I regularly watch videos on technology usage in the classroom. I am the one scouring Youtube for clips on using Nearpod at the elementary, secondary, and university level for a workshop that I am designing on 21st century skills and problem based learning. Today I am going to lead two mini-workshops, introductions to using educational technology in the classroom. I found myself dancing on the web with the legs that are my fingers to find more videos, websites, resources, apps.
The process of learning self-organization is what Sugata Mitra talks about in the clip above. It is definitely critical pedagogy in practice, in my opinion, supported by educational technology. The students are given the space to explore and design their own outcomes and products. There is such fear of educational technology in schools that I visit. There is a resistance. I see the bodies of teachers, new and veteran alike, become rigid. Their arms cross at the thought of bringing in educational technology. They say things like, “What I am doing works” or “It takes too much time to plan for this. I would have to start all over” or “How does this align to the Common Core State Standards” or “This won’t be on the test”. They think of their binders of resources, the copies that they have in their files, the rubrics and standards, the standardized tests. They think of their evaluations. They think of the work that they WILL have to do, all of the learning that they will have to do, to keep up and evolve in this changing world. My push is to yes, acknowledge all of these fears and the realities from which they spring, but to also challenge us to consider our students. We have to do more planning and instruction centered on our students. The creativity and innovation available to students with the aid of educational technology that augments best practices and well-developed instruction is boundless!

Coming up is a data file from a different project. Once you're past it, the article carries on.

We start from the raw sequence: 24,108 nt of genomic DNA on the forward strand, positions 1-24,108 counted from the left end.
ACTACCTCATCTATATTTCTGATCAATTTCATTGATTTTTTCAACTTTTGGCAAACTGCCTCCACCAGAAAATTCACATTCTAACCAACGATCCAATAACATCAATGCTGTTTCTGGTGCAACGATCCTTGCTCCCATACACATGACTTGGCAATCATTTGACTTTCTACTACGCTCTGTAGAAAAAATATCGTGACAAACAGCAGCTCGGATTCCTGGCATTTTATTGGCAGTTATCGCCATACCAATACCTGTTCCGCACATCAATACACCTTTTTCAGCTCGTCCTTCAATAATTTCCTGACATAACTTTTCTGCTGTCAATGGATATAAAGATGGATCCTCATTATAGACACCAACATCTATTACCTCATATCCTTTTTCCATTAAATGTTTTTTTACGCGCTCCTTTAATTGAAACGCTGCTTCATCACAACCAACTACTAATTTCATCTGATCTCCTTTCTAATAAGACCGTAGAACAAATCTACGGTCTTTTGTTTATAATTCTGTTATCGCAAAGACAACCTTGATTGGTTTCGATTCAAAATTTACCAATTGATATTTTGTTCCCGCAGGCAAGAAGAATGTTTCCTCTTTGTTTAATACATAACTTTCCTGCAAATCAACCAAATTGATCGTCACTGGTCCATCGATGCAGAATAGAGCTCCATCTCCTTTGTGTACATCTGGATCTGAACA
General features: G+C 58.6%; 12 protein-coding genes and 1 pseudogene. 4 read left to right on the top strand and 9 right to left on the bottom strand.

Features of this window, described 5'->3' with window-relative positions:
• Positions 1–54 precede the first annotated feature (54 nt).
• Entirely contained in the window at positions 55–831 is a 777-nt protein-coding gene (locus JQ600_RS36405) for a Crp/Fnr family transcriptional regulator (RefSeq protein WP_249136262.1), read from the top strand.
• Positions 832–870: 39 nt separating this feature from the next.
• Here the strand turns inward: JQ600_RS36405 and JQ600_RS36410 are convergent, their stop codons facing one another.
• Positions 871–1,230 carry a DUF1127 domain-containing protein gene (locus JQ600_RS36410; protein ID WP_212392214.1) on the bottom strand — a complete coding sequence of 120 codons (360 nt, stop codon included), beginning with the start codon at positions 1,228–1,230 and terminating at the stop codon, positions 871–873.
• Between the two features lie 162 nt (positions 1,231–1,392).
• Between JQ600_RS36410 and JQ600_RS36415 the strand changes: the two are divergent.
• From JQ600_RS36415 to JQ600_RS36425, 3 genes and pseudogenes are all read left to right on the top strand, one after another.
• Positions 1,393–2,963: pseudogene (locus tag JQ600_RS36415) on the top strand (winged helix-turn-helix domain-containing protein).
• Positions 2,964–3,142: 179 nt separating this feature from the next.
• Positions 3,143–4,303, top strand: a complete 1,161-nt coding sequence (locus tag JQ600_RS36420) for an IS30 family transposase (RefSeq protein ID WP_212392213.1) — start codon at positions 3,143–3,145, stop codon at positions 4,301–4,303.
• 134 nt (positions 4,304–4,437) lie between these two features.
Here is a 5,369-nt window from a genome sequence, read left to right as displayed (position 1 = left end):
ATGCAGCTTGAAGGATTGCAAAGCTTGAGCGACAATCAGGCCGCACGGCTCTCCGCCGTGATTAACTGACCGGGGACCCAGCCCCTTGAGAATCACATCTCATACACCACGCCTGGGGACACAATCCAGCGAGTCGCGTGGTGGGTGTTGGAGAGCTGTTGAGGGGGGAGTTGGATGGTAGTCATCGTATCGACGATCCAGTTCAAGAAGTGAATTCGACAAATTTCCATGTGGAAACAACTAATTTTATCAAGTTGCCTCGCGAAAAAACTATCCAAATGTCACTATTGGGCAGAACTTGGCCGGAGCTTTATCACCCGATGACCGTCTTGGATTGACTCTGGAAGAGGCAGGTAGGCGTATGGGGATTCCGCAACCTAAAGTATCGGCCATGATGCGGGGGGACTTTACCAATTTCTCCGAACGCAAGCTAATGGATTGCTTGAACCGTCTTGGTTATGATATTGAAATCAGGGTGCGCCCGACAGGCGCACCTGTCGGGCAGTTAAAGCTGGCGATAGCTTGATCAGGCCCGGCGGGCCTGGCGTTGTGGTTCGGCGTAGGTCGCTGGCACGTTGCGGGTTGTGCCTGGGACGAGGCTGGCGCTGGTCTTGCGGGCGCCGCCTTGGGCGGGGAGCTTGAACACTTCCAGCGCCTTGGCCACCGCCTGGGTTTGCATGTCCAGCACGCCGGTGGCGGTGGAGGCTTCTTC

I think of a world in which children can carry their tablets on a hike, learning when curiosity strikes. How is that bird identified? How can you identify it by call, color, beak shape? A picture and some tapping can help a student identify within moments without depending on the expertise of a guide or teacher. The experience is the hike. Perhaps the challenge is to create a nature journal of a particular area on that hike. Maybe the students are developing their observational skills. The tech can help them to record the sounds, take the pictures, make comparisons, write a report in a lab format, learn Latin names and history on the evolution of that species and more.
A school in the cloud, a school in the hand, a boundless school in which the teachers are the students and the students are the teachers, receiving and producing knowledge in community (virtual and tangible).